Professor; American & European Architecture

he/him/his

Daniel M. Abramson’s scholarship focuses on issues of architecture, society, economics, and government, from the eighteenth through twentieth centuries with a specialization in American and European topics.

He is the author of three books: Obsolescence: An Architectural History (University of Chicago Press, 2016); Building the Bank of England: Money, Architecture, Society, 1694–1942 (Yale University Press, 2005); and Skyscraper Rivals: The AIG Building and the Architecture of Wall Street (Princeton Architectural Press, 2001); as well as being co-editor with the Aggregate Architectural History Collaborative of Writing Architectural History: Evidence and Narrative in the Twenty-First Century (University of Pittsburgh Press, 2021) and of Governing By Design: Architecture, Economy, and Politics in the Twentieth Century (University of Pittsburgh Press, 2012).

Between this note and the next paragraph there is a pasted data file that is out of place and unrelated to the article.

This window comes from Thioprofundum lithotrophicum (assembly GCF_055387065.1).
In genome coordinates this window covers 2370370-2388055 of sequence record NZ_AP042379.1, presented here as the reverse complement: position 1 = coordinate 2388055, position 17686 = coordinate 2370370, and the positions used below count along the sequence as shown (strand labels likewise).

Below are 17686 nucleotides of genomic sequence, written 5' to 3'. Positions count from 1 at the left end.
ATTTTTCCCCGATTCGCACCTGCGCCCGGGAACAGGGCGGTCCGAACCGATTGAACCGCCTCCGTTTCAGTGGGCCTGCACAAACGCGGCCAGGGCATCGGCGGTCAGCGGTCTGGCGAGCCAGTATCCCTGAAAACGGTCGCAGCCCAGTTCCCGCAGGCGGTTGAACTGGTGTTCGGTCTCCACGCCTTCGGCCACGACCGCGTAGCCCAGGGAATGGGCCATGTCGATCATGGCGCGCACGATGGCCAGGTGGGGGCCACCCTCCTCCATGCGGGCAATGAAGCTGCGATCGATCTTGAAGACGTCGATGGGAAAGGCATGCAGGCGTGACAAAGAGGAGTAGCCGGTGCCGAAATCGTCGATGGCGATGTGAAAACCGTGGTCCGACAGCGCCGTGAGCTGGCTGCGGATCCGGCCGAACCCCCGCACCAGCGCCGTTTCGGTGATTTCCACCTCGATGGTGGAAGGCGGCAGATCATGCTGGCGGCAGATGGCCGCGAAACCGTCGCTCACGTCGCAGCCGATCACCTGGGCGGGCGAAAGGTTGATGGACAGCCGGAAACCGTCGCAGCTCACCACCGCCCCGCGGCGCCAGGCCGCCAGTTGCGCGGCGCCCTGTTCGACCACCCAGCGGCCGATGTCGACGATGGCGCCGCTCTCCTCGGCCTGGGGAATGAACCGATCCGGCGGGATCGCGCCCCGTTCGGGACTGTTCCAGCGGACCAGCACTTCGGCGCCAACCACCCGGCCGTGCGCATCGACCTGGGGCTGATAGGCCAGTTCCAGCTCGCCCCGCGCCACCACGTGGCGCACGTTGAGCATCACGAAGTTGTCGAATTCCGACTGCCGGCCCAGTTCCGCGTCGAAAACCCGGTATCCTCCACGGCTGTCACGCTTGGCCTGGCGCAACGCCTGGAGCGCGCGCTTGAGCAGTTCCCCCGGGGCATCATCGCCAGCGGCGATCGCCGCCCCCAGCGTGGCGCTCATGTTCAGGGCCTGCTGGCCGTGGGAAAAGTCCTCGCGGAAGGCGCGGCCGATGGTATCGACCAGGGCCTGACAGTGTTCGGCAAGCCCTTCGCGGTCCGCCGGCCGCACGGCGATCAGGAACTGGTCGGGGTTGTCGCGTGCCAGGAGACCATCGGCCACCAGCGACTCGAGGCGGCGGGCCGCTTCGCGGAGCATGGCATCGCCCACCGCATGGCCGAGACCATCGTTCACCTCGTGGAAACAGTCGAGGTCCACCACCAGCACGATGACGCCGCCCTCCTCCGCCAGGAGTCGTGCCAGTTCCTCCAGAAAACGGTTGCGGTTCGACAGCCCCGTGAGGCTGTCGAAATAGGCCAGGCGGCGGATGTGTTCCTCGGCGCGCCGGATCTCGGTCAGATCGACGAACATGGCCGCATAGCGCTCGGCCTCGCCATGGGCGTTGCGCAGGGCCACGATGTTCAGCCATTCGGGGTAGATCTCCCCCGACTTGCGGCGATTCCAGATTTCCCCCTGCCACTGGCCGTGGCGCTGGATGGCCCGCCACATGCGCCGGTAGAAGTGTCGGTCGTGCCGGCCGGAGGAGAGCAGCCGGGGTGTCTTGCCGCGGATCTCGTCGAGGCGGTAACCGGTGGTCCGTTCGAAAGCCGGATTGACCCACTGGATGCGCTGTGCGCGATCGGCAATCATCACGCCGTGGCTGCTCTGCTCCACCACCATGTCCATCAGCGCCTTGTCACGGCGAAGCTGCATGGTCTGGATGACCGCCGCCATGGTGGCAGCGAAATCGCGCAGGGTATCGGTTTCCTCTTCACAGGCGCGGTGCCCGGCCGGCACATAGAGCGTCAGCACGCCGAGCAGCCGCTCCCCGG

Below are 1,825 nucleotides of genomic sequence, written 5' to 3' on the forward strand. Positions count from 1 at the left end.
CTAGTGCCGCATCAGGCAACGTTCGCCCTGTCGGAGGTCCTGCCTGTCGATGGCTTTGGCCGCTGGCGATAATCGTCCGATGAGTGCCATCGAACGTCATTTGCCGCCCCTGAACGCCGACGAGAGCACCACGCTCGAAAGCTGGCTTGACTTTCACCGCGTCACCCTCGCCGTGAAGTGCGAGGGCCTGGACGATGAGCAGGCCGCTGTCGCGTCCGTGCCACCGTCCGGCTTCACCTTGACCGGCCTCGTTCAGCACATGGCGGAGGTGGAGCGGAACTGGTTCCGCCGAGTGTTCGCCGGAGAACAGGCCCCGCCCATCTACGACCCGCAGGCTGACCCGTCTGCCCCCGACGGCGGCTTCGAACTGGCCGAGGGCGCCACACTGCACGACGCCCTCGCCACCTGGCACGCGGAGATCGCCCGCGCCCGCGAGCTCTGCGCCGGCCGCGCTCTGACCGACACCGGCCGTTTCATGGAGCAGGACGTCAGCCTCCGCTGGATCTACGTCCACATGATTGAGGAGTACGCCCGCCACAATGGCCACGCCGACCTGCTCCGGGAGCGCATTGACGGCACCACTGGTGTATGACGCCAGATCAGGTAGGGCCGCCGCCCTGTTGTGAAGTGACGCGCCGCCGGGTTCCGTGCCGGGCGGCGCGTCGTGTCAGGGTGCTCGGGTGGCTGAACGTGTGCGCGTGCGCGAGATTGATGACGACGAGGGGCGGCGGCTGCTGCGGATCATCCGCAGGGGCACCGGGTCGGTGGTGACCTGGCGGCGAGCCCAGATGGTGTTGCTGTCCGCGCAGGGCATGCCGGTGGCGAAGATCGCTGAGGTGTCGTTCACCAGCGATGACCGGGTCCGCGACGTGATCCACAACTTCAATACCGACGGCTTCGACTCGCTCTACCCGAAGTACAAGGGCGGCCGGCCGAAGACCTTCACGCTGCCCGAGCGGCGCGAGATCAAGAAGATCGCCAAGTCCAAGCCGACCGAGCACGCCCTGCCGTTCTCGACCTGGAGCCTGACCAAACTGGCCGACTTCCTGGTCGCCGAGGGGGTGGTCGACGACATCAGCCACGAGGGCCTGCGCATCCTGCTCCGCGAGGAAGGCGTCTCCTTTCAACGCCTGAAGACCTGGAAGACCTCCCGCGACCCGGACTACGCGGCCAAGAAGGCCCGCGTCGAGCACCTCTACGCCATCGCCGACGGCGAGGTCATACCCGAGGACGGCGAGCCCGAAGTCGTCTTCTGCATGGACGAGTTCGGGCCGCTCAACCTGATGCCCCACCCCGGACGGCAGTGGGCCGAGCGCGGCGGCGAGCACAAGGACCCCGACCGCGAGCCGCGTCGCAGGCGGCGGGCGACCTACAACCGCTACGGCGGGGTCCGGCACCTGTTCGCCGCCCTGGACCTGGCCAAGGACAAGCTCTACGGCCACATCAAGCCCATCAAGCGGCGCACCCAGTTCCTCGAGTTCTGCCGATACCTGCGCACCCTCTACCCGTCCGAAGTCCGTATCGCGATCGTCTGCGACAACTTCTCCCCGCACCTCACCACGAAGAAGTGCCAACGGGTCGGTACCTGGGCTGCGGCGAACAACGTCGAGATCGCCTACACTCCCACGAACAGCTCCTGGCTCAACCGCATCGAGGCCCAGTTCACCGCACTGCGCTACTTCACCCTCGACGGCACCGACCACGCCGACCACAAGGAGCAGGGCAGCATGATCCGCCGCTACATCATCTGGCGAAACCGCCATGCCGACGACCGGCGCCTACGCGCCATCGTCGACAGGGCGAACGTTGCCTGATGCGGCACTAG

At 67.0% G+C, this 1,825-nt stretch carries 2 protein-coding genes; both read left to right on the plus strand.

Current work focuses on architecture and citizenship in American government centers since 1900, including a recent article in Grey Room 78 (Winter 2020) on the Massachusetts State Service Center and the American welfare state. Before coming to Boston University in 2016, Abramson taught at Tufts University and Connecticut College. He received his B.A. in English and American literature from Princeton University and Ph.D. in art history from Harvard University.

To book an appointment to meet with Professor Abramson- visit https://danielabramson.youcanbook.me/ or email directly for alternate times.

Curriculum Vitae


Selected Publications

Writing Architectural History: Evidence and Narrative in the Twenty-First Century. Pittsburgh University Press, 2021.
“Representing the American Welfare State.”Grey Room 78 (Winter 2020).
Obsolescence: An Architectural History.University of Chicago Press, 2016.
Building the Bank of England: Money, Architecture, Society, 1694–1942.Yale University Press, 2005.
Skyscraper Rivals: The AIG Building and the Architecture of Wall Street.Princeton Architectural Press, 2001.